bass prize were compelled to have a separate contest on the

platform of the great orchestra, and ultimately awarded Messrs.

Boosey's splendid gift to John Walker of the "Cyfarthfa" band.

The judges were unanimous in awarding the cornet-a-pistons to

Mr. W. Blandford of the " Goldshill" band.

When the final award was made, Mr. Bowley, tho general

manager, proceeded in a few brief but appropriate words to hand

the prizes to the victors, and in doing so expressed the pleasure the Directors of the Company and himself, in common with the visitors, had felt in the complete success of this novel and interesting gathering, from which he augured most satisfactory results to the progress of music among the humbler classes. He tendered the thanks of the Company to the performers generally, who, though nearly all connected with our large manufacturing establishments, had devoted so much time to the cultivation of music. Mr. Bowley further acknowledged the liberal gifts of prizes by Messrs. Chappell and Hammond, Messrs. Boosey, and Mr. Drstin, and especially commended the energy and ability with which Mr. Enderby Jackson, of Hull, had organised and conducted the undertaking. The proceedings, which were of a most animated character, did not terminate till half-past eight o'clock.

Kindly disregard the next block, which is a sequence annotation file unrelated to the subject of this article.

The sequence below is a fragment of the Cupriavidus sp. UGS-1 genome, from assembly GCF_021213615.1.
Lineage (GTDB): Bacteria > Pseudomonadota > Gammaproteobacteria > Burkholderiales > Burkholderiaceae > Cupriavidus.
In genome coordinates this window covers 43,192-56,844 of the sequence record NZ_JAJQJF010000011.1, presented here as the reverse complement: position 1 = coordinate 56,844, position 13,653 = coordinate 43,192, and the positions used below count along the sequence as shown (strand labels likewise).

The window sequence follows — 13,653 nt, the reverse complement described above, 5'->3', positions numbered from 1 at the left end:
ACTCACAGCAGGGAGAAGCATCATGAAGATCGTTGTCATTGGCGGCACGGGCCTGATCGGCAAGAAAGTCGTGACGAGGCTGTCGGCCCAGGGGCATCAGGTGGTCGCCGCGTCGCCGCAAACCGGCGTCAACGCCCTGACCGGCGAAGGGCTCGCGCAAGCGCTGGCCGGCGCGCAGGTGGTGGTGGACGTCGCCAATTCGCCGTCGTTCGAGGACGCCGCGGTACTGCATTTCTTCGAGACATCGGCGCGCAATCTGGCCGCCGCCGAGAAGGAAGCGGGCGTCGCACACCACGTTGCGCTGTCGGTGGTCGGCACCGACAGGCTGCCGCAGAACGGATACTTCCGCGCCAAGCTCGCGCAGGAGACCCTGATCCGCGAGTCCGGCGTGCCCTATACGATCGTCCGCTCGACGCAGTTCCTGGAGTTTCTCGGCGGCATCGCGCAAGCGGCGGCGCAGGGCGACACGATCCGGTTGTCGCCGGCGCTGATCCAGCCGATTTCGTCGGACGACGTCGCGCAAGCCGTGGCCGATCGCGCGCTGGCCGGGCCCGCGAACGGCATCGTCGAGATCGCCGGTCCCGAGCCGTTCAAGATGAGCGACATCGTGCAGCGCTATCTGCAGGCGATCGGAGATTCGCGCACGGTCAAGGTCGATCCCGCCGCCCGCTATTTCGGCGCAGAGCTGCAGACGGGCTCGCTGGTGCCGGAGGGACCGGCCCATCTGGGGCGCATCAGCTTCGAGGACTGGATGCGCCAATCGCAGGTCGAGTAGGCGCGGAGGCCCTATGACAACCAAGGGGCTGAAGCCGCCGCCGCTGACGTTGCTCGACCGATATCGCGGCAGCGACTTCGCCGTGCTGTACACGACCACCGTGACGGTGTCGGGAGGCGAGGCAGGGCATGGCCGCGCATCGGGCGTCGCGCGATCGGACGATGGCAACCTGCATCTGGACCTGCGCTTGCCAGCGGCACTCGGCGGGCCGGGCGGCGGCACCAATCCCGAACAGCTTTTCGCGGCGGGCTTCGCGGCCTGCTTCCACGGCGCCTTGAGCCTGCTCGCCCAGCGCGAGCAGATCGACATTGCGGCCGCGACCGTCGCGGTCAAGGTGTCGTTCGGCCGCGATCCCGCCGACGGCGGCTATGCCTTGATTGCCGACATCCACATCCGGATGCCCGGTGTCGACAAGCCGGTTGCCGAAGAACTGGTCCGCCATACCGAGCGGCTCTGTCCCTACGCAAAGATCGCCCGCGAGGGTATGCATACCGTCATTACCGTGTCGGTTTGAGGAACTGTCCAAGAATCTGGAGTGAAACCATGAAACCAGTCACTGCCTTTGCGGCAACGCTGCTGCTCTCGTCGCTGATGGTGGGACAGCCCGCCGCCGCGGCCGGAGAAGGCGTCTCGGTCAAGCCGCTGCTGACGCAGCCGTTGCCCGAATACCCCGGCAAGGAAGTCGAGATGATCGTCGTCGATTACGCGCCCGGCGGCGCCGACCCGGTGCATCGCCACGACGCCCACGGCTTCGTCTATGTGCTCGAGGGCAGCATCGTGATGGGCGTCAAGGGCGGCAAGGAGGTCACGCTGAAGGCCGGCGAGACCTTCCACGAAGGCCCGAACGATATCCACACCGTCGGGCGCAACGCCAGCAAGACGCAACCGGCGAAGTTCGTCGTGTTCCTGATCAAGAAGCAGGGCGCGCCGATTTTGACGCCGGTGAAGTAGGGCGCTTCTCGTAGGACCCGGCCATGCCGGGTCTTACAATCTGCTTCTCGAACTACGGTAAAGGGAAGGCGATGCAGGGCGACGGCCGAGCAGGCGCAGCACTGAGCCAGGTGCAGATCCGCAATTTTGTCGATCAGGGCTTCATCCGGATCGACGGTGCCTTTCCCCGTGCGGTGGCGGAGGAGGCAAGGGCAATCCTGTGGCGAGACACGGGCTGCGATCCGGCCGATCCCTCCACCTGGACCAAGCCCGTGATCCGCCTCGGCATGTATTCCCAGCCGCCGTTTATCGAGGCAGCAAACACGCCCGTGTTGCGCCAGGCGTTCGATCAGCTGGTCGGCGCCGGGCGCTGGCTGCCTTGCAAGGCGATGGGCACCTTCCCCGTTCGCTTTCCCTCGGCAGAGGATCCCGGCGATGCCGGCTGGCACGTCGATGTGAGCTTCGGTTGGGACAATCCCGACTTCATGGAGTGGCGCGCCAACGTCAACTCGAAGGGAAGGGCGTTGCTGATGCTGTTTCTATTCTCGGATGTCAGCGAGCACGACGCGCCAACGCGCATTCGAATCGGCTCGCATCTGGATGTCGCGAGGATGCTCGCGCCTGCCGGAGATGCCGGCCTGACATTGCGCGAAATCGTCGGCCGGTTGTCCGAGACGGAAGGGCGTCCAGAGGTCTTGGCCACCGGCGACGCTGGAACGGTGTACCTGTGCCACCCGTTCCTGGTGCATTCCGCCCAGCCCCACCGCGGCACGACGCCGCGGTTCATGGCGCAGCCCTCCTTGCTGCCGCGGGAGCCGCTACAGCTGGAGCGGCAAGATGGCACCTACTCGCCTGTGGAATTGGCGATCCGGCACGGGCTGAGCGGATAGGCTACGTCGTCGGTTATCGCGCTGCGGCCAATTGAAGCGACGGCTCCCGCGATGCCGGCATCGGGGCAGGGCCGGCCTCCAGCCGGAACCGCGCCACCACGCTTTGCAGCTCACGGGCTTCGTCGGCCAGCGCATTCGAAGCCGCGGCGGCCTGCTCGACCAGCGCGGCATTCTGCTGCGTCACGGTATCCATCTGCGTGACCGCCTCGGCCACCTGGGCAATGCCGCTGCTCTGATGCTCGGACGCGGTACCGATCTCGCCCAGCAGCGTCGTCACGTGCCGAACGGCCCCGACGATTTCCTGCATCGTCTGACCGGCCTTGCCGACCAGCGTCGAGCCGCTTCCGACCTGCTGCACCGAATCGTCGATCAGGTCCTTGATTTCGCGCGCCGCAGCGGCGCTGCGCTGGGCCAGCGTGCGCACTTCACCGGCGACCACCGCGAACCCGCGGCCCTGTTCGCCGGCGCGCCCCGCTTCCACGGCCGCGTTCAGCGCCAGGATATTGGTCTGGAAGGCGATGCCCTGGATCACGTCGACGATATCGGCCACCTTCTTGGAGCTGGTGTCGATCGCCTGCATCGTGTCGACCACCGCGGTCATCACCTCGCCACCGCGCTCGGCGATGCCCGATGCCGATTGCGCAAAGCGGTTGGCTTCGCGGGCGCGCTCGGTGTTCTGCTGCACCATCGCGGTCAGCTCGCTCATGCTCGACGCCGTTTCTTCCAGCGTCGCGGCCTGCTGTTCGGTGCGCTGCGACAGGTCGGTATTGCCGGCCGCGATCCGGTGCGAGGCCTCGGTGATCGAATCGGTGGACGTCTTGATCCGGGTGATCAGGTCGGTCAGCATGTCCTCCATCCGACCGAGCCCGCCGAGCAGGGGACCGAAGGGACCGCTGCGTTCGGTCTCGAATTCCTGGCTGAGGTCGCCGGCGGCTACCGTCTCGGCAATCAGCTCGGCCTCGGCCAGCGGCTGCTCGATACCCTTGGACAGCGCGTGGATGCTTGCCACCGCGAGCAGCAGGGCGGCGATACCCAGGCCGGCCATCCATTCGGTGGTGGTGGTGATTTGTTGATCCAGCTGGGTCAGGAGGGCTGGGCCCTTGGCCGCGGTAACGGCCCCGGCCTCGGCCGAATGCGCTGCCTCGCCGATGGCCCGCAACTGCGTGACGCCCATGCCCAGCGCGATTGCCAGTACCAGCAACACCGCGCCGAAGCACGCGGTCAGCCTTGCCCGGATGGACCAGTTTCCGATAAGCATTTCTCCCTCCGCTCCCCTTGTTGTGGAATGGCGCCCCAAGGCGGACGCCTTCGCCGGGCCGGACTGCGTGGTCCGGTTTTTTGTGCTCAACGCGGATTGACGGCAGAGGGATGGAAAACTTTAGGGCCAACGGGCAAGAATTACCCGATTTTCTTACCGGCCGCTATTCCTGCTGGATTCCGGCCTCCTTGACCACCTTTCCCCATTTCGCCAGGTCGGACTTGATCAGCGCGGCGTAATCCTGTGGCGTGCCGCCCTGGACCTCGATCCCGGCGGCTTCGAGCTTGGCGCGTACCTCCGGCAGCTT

DR. MARK'S COLLEGE OF MUSIC. Tub annual examination of the pupils resident within, and attending at, the Royal College of Music, took place on the 28th of June in the largo Lecture Hall of the College. As a more certain test of their abilities, it was considered desirable to have a written paper instead of a viva voce examination as formerly. Tho Rev. J. S. Sidebotham, M.A. chaplain of New College, and city lecturer at St. Martin's, Carfax, Oxford, and the Rev. J. B. Wilkinson, M.A., curate of St. John's, Manchester, very kindly undertook the preparation of questions and inspection of papers. The result was made known on Thursday at the institution.